Gloriana Jane Hemphill wants everyone to know that her birthday and her summer have officially been ruined. The town council has closed the community pool until further notice to “repair cracks” in the opening of Monitor reviewer Augusta Scattergood's debut novel, Glory Be. Only, as Glory, who has swum every inch of the pool, knows, the only problem is in people's heads.
It's “freedom summer" in 1964, and the Hanging Moss town council would rather everyone swelter in the heat of a Mississippi July than let black and white people swim together. Glory, who always celebrates her July 4 birthday with the parade and a party at the pool, is taking integration very personally.
Over the course of the novel, Glory, who makes friends over Nancy Drew with Laura Lampert, whose mother is a civil rights worker, finds herself looking at her hometown with new eyes.
Some reviewers have compared "Glory Be" to "The Help," since Glory and Jesslyn largely have been raised by their African-American maid, Emma, who is sheltering some of the freedom workers in her own home. “Ever since our mama died, before I could hardly remember, Emma'd been worrying over Jesslyn and me. Eat your green beans. Stay inside with the shades pulled down when it's hot. Watch crossing that street.” But Scattergood herself cites an earlier influence, Harper Lee's classic "To Kill a Mockingbird." (Unfortunately, their dad, Brother Joe Hemphill, is too minor a presence to fill the gigantic shoes of Atticus Finch.)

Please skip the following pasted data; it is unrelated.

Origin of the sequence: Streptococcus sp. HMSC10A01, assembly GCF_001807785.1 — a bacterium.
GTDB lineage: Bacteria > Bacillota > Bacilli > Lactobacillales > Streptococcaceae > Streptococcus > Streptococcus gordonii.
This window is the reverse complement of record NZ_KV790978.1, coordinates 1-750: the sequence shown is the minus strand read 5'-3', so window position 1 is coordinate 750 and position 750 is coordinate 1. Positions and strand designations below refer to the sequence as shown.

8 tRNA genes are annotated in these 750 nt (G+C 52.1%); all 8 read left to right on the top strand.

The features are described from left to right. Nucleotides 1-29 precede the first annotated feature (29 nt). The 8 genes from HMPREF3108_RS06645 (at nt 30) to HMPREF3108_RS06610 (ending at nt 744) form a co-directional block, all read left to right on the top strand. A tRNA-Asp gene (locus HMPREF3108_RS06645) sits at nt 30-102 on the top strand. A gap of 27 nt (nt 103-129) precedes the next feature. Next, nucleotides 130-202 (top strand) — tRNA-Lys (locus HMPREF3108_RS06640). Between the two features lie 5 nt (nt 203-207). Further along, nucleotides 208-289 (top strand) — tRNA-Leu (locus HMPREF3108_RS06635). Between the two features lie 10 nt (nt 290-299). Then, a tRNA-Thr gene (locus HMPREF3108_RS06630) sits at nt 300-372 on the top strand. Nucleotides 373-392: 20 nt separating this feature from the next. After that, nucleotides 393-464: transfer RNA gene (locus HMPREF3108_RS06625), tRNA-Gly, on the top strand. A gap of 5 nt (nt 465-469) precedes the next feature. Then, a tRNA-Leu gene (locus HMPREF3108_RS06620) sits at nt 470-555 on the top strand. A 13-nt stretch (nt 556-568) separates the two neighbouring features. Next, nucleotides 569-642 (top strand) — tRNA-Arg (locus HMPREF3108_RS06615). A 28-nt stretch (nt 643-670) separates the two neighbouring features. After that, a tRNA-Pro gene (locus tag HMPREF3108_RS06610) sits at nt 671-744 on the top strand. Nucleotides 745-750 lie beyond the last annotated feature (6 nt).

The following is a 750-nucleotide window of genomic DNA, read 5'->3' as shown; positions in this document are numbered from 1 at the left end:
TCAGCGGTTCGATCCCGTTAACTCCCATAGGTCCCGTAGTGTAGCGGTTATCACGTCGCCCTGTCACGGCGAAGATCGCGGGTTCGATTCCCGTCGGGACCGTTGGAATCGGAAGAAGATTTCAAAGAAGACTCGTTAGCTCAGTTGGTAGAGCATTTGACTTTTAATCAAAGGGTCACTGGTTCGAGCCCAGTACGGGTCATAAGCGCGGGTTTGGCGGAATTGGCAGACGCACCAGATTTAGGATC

Among those who don't like change are her best friend, Frankie, who can't understand why Glory would befriend a Yankee who drinks from the “wrong” water fountain, and his bigoted father and older brother. When Frankie talks about not going to school if it's integrated, Glory declares that “the dumbest thing I ever heard of. Not going to school just because of who's sitting next to you? What about mean Donnie Drake who steals your homework? Or Kenny … he smells like a billy goat and picks his nose. But you sit next to him.”
Besides trying to shake some collective sense into the town, Glory is dealing with some unpleasant changes of her own, since her teenage sister, Jesslyn, has discovered boys and no longer has time to play Junk Poker or talk together in the room they share.
Scattergood grew up in Mississippi, and you can practically feel the steam rising off the pages of “Glory Be.”
Glory learns when to speak up and when she should keep other's secrets over the course of the summer. She and Jesslyn are well-rounded characters, but some of the others, such as Laura, get short shrift, and I wish Emma had been more front-and-center.
“Glory Be” offers a window into a tumultuous time in American history for elementary school readers, with an outspoken, good-hearted girl as tour guide.